Podcasts & RSS Feeds
Most Active Stories
- Here's What The Big I-90 Closure Will Look Like. How Will You Survive?
- Study Finds MRSA 'Superbug' Lurking At Washington Firehouses
- 5 Reasons Eating Bugs Could Save The World, According To Seattle's Own 'Bug Chef'
- When A Bomb Goes Off During Your Study On Trauma: New UW Findings On PTSD
- Report Shows Coal, Oil Trains Would Quadruple Rail Traffic, Alarming Lawmakers
News & Music Contributors
Tue July 30, 2013
UW Team Hunts Tiny Genetic Flaws Linked to Big Problems
Even the tiniest misprint in a person’s genetic code can cause big health problems, but they can be hard to find. Now members of a team at University of Washington say they’ve designed a better way to track down those mutations.
If you think of DNA as a twisted ladder, each rung is made of two little structures called bases, stuck together. If even one of the billions of these rungs gets copied wrong it can have serious consequences, such as which kind of tuberculosis you get.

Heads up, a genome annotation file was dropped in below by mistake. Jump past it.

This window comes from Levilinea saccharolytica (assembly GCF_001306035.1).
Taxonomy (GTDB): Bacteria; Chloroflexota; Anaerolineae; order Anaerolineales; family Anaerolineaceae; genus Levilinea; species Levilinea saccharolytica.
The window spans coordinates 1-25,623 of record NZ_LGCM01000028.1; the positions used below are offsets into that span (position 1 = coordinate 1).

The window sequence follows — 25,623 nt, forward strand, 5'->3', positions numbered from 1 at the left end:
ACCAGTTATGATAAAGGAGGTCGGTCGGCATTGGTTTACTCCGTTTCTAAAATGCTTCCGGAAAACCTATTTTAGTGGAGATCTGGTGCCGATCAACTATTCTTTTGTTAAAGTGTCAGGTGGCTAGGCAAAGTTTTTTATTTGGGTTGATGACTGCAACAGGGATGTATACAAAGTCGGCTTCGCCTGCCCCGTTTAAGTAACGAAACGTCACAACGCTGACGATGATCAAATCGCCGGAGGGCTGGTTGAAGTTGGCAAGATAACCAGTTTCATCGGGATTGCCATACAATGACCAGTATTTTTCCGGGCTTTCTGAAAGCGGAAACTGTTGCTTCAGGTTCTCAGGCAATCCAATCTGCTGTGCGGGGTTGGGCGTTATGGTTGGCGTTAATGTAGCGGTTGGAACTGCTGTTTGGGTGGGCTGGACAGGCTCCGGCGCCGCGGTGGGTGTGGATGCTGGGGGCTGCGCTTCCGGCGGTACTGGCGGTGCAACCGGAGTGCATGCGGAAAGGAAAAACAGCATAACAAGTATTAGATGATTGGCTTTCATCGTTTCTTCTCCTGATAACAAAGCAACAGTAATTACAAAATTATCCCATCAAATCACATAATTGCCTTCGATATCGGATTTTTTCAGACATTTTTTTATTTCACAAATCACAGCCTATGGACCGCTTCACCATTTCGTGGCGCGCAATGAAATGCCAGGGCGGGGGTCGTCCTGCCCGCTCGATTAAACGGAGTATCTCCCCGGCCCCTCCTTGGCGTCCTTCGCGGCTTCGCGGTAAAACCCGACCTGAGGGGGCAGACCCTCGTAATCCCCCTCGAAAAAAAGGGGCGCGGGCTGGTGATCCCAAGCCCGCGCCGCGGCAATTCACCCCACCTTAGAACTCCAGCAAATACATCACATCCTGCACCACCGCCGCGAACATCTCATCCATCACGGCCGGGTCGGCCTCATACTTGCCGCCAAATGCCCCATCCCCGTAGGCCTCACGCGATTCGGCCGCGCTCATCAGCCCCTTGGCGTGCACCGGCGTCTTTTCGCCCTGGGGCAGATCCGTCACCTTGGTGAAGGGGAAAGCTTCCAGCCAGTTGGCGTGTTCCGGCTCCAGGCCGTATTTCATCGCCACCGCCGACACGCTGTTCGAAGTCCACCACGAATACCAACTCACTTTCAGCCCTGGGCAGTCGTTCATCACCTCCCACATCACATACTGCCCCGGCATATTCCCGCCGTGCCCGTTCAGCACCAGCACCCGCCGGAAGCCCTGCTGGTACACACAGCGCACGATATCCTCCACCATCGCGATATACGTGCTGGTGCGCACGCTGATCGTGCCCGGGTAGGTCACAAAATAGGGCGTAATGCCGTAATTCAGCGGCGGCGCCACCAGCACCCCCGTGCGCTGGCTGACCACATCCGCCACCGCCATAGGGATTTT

“For example, distinguishing multi-drug resistant TB from TB that is not drug-resistant,” said Georg Seelig, an assistant professor of electrical engineering at UW.
He helped come up with a simple way to detect those genetic flaws. First you order up some synthetic DNA designed to match the strand you want to test. This turns out to be not that hard.
“You basically send an email to a DNA synthesis company, and you say hey, I’d like the sequence A-C-T-blah-blah-blah. And the next day they send you a little test tube,” Seelig said.
Then you graft in a dye that actually glows when the homemade DNA and the specimen bond. If there’s a mutation, they don’t link up right, and there’s no glow. Then you basically just mix the two compounds in saltwater.
Seelig says it’s straightforward enough that it can be used in places without a lot of money or fancy labs. It might help doctors choose how to treat diseases like drug-resistant TB, or even some cancers.
The findings are published in the journal, Nature Chemistry.